The Ministry for Primary Industries (MPI) acknowledges the State Services Commission's (SSC's) report into the use of external security consultants by state sector agencies and accepts its findings.
MPI will be adopting the new state sector Model Standards to strengthen the transparency and accountability of our operations.
The findings follow MPI's proactive referral to the SSC of evidence of potential staff misconduct relating to events that occurred some years ago.
All these events relate to activities of former employees.
"The action of these former employees was unacceptable and failed to meet the standards New Zealanders expect of public servants. The public deserves to be able to trust public servants to act with integrity," says MPI director-general Ray Smith.
"For these past events, we are disappointed and apologise."
Some of the inquiry's conclusions relate to two former employees who were found to have breached the State Services Code of Conduct. These conclusions relate to secondary employment with Thompson & Clark Investigations Limited (TCIL) and are clearly very serious. These occurred between 2011 and 2014.
Earlier activity by MAF occurred in 2005 and 2006 and breached the code of conduct in place at that time with regard to the use of TCIL for surveillance activity. While the former Ministry of Agriculture and Forestry did make some use of TCIL, MPI has never engaged the firm or any other external security consultants for surveillance activity.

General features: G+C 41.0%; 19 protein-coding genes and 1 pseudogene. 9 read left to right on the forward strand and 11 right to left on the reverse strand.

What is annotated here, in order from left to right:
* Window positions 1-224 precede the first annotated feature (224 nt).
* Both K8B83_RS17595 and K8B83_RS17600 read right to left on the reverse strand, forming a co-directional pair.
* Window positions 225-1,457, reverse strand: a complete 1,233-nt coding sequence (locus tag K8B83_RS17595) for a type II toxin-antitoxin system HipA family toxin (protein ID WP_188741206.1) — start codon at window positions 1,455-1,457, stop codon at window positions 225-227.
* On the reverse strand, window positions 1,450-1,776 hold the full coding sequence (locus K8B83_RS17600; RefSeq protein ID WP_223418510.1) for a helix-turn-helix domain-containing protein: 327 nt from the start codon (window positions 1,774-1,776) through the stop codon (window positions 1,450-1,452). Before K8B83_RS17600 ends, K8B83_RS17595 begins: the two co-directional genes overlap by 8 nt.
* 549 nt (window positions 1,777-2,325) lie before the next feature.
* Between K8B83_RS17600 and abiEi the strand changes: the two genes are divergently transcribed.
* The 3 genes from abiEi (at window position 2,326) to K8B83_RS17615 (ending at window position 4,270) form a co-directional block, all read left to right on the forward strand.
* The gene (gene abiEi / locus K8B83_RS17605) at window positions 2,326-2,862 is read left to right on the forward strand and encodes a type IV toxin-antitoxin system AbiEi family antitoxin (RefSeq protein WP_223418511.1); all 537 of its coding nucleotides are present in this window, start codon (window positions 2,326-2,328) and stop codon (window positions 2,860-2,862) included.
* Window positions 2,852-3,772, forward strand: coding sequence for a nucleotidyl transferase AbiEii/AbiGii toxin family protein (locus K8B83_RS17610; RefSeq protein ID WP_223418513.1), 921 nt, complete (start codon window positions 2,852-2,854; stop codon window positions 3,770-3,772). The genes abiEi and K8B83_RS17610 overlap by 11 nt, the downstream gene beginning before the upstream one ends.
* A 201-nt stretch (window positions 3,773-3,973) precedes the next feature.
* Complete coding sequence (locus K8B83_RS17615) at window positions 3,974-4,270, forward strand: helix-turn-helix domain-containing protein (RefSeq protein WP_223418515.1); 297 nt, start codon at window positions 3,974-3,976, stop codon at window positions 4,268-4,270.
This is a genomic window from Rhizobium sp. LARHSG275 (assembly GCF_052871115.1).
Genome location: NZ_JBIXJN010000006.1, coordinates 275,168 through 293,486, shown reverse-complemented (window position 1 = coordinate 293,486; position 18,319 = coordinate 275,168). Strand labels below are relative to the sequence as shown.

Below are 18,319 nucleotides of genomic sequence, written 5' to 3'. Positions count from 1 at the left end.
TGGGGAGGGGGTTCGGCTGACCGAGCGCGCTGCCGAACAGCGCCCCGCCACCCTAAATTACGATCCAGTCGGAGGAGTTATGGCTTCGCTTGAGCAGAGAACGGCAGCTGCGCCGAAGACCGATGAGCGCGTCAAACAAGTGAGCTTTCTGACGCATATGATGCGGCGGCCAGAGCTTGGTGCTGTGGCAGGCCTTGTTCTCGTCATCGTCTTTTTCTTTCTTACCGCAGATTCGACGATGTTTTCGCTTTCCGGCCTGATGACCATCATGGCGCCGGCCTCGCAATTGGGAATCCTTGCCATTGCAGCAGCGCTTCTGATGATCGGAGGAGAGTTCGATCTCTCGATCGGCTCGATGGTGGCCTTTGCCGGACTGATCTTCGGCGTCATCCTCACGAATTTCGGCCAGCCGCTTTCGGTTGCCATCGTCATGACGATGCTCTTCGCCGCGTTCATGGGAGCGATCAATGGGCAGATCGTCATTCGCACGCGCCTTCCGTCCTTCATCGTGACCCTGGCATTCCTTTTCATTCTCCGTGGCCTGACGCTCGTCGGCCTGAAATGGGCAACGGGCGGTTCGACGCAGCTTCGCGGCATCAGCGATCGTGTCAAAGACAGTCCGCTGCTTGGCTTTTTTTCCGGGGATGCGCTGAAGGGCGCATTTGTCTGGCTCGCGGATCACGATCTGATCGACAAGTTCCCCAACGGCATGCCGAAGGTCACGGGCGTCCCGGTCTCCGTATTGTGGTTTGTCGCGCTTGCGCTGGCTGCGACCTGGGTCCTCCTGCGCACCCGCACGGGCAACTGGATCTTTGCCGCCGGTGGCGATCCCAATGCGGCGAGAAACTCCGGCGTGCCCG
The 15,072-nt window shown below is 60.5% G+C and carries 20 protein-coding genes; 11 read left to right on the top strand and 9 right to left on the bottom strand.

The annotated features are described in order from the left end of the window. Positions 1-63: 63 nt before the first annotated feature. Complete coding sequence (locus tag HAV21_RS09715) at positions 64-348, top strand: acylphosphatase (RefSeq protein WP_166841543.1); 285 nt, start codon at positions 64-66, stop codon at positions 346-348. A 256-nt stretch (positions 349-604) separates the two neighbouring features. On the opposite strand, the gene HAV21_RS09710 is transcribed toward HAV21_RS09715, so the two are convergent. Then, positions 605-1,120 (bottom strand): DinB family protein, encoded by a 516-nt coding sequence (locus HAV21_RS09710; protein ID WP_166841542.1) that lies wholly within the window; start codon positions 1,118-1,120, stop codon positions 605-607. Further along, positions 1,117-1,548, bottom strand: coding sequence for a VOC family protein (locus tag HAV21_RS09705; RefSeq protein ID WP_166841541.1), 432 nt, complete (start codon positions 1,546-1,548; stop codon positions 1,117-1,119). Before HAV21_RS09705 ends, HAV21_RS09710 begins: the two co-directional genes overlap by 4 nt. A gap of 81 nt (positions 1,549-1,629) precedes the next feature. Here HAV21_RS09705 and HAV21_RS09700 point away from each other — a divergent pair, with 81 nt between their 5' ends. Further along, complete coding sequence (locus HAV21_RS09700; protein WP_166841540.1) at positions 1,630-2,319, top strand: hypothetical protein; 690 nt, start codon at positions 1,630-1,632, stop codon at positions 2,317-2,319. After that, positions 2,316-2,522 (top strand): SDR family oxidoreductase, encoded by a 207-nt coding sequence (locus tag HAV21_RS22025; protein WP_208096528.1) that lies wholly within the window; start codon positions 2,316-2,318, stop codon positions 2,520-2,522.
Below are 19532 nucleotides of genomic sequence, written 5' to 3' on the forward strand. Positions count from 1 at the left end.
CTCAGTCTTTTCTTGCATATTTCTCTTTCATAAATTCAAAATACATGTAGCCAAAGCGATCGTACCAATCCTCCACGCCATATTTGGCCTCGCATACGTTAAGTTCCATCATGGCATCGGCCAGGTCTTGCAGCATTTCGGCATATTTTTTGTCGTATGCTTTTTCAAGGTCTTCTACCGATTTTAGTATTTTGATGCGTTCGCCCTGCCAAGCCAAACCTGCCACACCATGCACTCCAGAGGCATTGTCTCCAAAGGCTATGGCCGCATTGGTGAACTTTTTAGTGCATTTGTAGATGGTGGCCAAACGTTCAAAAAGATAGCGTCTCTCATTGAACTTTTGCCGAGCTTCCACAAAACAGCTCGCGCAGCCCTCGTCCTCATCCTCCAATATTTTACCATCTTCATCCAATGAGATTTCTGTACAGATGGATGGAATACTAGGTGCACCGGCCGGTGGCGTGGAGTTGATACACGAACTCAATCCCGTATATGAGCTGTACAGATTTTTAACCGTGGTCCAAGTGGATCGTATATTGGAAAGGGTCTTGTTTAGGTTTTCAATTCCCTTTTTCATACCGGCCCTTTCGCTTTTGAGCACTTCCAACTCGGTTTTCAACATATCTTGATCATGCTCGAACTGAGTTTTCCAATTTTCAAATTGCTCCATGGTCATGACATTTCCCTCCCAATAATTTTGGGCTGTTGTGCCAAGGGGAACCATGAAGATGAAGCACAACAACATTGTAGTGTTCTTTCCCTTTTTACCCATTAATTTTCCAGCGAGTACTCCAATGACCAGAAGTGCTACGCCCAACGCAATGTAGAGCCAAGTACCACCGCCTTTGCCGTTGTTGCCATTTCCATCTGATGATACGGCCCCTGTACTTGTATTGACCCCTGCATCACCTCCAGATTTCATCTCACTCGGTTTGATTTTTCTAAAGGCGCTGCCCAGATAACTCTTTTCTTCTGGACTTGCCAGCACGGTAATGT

In the interests of transparency, MPI has released a range of material provided to the SSC's inquiry.
Professional Standards Unit to be established
"Like many Government departments, we exercise important powers on behalf of New Zealand and we need to make sure this is done appropriately," Mr Smith said.
"As one of my first actions at MPI, I am establishing a new Professional Standards Unit. This team will make information about the professional standards expected of staff more visible across the organisation, and undertake monitoring and checking to ensure these standards are being met.
"It's important to note that these efforts build on solid foundations to lift the capability, culture and awareness of information security and privacy since MPI was formed in 2012."
Some of this work includes:
- MPI established a dedicated security and privacy directorate in 2015, which includes the chief security officer and chief information security officer, to increase staff awareness of the protocols for information sharing, security and privacy, and provide assurance over MPI's core information systems.
- MPI’s intelligence team receives training on collecting, storing, sharing and use of information.
- MPI is implementing tools across our core information systems to monitor, detect and respond to unusual and suspicious activity.
- MPI has recently updated its fraud, theft and corruption policy, which outlines expectations for MPI staff about prevention, reporting, detection and investigation of fraud and corruption risk.
All new MPI employees are required to undergo a week-long induction course which includes MPI's expectations for information management, security and privacy, the Code of Conduct and the behaviour expected of MPI staff. These are supported by online learning modules and communication with staff.
"The SSC's report highlights the need to remain vigilant and ensure continuous improvement in these matters," says Mr Smith.
"We have referred other information to the SFO [Serious Fraud Office] and, as such, we are unable to discuss those matters further."